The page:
Finding Our Places in the World
Do you have any troubling childhood experiences that have stuck with you? Ones that have taken up permanent residence in your adult psyche? Maybe things someone said or did that you have not been able to forget —no matter how hard you try. I’d like to tell you about some of my memories as a child immigrant, because they underscore the need for diverse middle grade books. When misrepresentation, or lack of representation, of an entire continent, it’s people and languages are part of a childhood story – how does that affect how children find their place in the world?
The In-Between Years
Fourth to seventh grade seem to be pivotal childhood years. Maybe it’s because kids are at that magical age of in-between. An age of transition that can be powerful and perilous, hilarious and horrible. A lot of the troubling expereinces I remember happened during my middle school years. And they all start with words.
“Go back to Mexico!”
This is something a friend said to me once. She was ‘joking’. So many of the words that stick were meant to be jokes, but felt more like little punches. I told her I’d never been to Mexico. “Then go back to Spain!” she countered.
I explained that I’d never been there either. Puerto Rico? I had also never been. Laughter ensued. Nobody could understand what I was. After all, I spoke Spanish so I must be from Mexico, Spain or Puerto Rico. But I’m from Argentina. That was a strange place to be from in Buffalo, N.Y. all those years ago. I suppose it’s different now, but back then that was weird. I was weird, and always struggling to fit in. Struggling to find myself in books, TV shows, movies — in the world I lived in. But no matter how hard I looked, I wasn’t there.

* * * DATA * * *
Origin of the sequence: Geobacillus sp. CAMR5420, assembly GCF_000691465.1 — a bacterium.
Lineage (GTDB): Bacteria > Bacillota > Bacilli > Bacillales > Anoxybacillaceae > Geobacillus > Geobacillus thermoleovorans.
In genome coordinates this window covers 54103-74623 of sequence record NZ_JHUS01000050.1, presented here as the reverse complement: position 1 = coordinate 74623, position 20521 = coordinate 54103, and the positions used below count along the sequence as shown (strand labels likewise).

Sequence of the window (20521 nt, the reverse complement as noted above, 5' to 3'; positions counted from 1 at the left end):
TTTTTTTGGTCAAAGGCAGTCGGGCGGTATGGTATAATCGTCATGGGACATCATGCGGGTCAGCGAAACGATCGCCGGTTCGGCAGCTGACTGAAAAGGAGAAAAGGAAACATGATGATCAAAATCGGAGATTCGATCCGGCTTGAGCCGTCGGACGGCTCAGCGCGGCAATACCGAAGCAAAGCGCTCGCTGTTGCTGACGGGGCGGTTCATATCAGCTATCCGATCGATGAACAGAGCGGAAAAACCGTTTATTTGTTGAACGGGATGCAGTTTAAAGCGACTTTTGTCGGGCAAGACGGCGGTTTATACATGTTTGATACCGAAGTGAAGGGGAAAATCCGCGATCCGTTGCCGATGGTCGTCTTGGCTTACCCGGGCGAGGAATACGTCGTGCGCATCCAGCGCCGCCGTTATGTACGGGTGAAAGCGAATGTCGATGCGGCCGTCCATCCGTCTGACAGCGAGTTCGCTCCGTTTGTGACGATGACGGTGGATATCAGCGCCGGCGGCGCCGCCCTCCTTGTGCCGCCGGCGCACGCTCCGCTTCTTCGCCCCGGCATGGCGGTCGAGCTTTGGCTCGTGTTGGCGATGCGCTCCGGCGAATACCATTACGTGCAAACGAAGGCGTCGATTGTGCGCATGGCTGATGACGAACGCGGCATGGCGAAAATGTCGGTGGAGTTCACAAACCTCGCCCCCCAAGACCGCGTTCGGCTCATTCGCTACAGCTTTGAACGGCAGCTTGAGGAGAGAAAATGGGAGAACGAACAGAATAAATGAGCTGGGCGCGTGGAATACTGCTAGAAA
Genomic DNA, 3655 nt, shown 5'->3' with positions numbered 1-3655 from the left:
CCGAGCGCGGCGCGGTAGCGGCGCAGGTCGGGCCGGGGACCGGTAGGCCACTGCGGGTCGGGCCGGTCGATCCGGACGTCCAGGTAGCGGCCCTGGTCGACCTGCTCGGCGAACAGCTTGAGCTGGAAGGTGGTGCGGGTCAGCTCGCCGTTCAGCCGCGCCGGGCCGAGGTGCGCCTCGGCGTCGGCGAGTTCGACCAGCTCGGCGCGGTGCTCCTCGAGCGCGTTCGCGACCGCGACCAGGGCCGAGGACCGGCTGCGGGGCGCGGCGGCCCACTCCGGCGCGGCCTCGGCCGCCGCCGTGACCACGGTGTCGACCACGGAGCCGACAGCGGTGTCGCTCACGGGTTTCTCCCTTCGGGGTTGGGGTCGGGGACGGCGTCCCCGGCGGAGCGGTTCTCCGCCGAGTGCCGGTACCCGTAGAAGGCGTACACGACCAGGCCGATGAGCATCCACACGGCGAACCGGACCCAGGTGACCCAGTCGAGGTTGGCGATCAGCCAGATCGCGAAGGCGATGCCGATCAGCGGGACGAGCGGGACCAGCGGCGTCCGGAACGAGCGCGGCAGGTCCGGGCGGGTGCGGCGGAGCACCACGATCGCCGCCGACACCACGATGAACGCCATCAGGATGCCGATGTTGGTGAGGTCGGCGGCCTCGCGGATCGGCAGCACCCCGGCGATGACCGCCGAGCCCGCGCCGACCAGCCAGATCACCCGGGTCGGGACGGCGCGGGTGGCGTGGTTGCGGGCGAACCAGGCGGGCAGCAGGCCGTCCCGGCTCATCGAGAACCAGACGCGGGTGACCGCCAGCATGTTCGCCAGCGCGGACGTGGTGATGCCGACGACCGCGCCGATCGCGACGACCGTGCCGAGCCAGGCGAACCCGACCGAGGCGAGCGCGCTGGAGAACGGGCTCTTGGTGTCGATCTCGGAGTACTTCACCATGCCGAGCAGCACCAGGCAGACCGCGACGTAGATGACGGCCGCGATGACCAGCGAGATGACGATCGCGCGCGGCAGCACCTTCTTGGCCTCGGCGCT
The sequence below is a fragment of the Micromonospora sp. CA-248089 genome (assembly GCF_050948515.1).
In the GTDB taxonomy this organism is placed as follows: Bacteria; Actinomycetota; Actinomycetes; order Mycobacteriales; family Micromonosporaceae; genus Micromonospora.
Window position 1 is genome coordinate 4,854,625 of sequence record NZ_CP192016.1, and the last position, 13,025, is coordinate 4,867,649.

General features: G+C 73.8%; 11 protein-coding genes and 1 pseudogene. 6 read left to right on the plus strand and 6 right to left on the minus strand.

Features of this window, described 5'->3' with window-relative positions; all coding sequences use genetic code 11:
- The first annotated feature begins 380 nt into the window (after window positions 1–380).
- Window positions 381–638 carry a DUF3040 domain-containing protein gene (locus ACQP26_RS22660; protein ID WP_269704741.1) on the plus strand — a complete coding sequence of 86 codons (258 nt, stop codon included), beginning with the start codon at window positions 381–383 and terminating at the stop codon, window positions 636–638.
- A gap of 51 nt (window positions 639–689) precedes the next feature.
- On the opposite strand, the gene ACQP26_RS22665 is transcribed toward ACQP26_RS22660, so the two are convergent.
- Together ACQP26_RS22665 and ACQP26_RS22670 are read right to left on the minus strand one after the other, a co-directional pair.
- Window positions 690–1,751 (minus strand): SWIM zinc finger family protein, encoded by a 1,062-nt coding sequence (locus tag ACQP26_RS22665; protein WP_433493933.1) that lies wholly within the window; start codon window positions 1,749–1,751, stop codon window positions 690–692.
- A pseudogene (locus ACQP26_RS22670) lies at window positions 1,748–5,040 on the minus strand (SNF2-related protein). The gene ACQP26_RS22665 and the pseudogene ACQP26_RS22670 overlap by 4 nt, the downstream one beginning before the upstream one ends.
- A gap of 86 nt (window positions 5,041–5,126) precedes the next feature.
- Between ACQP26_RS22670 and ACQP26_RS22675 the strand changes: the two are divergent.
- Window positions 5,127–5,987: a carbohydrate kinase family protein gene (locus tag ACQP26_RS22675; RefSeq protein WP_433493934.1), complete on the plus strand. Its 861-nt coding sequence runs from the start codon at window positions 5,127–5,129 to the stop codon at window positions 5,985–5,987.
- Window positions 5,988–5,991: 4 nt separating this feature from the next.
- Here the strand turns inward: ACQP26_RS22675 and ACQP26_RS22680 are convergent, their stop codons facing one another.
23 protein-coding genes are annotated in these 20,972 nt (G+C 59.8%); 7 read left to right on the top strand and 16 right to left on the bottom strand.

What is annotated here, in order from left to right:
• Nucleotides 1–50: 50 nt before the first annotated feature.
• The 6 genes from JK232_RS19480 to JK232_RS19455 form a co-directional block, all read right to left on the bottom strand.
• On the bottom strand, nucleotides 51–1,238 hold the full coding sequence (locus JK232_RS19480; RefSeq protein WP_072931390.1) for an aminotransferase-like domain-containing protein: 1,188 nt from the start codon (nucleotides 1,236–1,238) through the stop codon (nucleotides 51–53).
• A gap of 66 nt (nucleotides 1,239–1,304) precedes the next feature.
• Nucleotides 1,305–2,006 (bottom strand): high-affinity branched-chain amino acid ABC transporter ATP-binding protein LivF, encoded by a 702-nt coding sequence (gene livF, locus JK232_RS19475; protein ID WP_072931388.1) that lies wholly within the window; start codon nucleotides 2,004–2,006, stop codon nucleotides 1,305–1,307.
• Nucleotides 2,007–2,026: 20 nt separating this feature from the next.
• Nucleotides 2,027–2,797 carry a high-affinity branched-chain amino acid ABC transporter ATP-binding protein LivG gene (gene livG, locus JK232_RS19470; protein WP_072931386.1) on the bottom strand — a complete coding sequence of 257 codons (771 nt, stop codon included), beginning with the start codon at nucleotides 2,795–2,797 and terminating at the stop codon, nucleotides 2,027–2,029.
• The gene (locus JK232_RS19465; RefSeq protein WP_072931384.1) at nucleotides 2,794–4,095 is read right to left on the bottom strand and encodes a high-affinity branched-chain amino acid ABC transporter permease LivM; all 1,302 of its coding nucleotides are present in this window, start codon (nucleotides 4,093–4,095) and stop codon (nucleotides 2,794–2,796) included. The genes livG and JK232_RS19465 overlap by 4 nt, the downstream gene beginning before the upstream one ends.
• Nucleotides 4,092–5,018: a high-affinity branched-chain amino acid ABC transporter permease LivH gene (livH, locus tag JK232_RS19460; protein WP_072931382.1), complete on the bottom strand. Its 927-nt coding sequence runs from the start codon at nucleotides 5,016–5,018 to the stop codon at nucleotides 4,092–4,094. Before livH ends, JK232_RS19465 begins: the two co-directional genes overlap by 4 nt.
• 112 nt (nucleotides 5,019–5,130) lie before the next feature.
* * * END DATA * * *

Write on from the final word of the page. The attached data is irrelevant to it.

“Why are you white?”
My classmate was looking in our social studies textbook. There was a picture of an indigenous South American child dressed in traditional gaucho costume in a rural setting. My experience of South America was nothing like this child’s experience, but he was the only representation of a person from my entire continent in our textbook. I explained that I was from the big city, Buenos Aires. I told my classmate that I had never even seen a gaucho, and that not everybody from South America looked like this child, dressed like this child, or had that kind of lifestyle. But my classmate persisted in wanting to know why I was white. I explained that my grandparents and great grandparents were mostly European.“Then you’re not really one of them,” my classmate declared, “or one of us.”
Words can be daggers sometimes. Because what does an in-between child want more than anything in the world? It is often to fit in somewhere, anywhere, to be like everyone else. Most children want to find connections with the protagonists of books, the characters in cartoons, the heroes of history. Some children never do.